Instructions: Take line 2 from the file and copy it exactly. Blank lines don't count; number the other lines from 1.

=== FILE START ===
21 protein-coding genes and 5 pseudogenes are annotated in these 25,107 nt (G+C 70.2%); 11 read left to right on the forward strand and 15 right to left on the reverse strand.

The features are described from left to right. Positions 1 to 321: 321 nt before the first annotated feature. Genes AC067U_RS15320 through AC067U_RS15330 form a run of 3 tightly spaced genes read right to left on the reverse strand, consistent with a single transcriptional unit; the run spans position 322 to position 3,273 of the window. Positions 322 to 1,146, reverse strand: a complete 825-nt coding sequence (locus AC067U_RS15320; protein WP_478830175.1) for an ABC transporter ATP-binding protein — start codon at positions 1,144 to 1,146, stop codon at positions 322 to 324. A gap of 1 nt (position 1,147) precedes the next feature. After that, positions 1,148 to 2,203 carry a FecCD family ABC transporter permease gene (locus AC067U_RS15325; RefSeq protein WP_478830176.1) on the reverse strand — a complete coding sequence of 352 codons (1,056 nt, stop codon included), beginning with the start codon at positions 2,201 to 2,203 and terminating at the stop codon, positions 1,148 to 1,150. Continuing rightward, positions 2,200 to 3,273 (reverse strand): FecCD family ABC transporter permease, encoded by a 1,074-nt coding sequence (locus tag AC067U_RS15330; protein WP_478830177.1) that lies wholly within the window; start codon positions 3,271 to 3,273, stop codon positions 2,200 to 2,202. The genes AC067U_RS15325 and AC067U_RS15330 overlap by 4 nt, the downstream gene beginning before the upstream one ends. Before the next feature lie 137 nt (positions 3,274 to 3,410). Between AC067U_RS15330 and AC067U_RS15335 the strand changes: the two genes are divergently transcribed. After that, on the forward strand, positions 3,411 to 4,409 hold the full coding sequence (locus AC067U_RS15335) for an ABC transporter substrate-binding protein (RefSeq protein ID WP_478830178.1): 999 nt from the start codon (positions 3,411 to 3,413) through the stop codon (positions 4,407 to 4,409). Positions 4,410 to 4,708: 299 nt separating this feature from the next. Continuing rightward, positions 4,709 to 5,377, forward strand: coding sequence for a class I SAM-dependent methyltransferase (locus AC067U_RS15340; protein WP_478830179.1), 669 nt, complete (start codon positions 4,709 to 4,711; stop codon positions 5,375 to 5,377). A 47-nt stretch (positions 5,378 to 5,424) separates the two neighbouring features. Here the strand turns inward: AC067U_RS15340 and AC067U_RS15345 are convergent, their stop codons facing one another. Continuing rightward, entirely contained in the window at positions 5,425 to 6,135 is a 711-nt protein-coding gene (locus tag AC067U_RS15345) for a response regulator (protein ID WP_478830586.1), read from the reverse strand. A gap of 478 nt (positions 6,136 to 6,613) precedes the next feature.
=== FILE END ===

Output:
The features are described from left to right. Positions 1 to 321: 321 nt before the first annotated feature. Genes AC067U_RS15320 through AC067U_RS15330 form a run of 3 tightly spaced genes read right to left on the reverse strand, consistent with a single transcriptional unit; the run spans position 322 to position 3,273 of the window. Positions 322 to 1,146, reverse strand: a complete 825-nt coding sequence (locus AC067U_RS15320; protein WP_478830175.1) for an ABC transporter ATP-binding protein — start codon at positions 1,144 to 1,146, stop codon at positions 322 to 324. A gap of 1 nt (position 1,147) precedes the next feature. After that, positions 1,148 to 2,203 carry a FecCD family ABC transporter permease gene (locus AC067U_RS15325; RefSeq protein WP_478830176.1) on the reverse strand — a complete coding sequence of 352 codons (1,056 nt, stop codon included), beginning with the start codon at positions 2,201 to 2,203 and terminating at the stop codon, positions 1,148 to 1,150. Continuing rightward, positions 2,200 to 3,273 (reverse strand): FecCD family ABC transporter permease, encoded by a 1,074-nt coding sequence (locus tag AC067U_RS15330; protein WP_478830177.1) that lies wholly within the window; start codon positions 3,271 to 3,273, stop codon positions 2,200 to 2,202. The genes AC067U_RS15325 and AC067U_RS15330 overlap by 4 nt, the downstream gene beginning before the upstream one ends. Before the next feature lie 137 nt (positions 3,274 to 3,410). Between AC067U_RS15330 and AC067U_RS15335 the strand changes: the two genes are divergently transcribed. After that, on the forward strand, positions 3,411 to 4,409 hold the full coding sequence (locus AC067U_RS15335) for an ABC transporter substrate-binding protein (RefSeq protein ID WP_478830178.1): 999 nt from the start codon (positions 3,411 to 3,413) through the stop codon (positions 4,407 to 4,409). Positions 4,410 to 4,708: 299 nt separating this feature from the next. Continuing rightward, positions 4,709 to 5,377, forward strand: coding sequence for a class I SAM-dependent methyltransferase (locus AC067U_RS15340; protein WP_478830179.1), 669 nt, complete (start codon positions 4,709 to 4,711; stop codon positions 5,375 to 5,377). A 47-nt stretch (positions 5,378 to 5,424) separates the two neighbouring features. Here the strand turns inward: AC067U_RS15340 and AC067U_RS15345 are convergent, their stop codons facing one another. Continuing rightward, entirely contained in the window at positions 5,425 to 6,135 is a 711-nt protein-coding gene (locus tag AC067U_RS15345) for a response regulator (protein ID WP_478830586.1), read from the reverse strand. A gap of 478 nt (positions 6,136 to 6,613) precedes the next feature.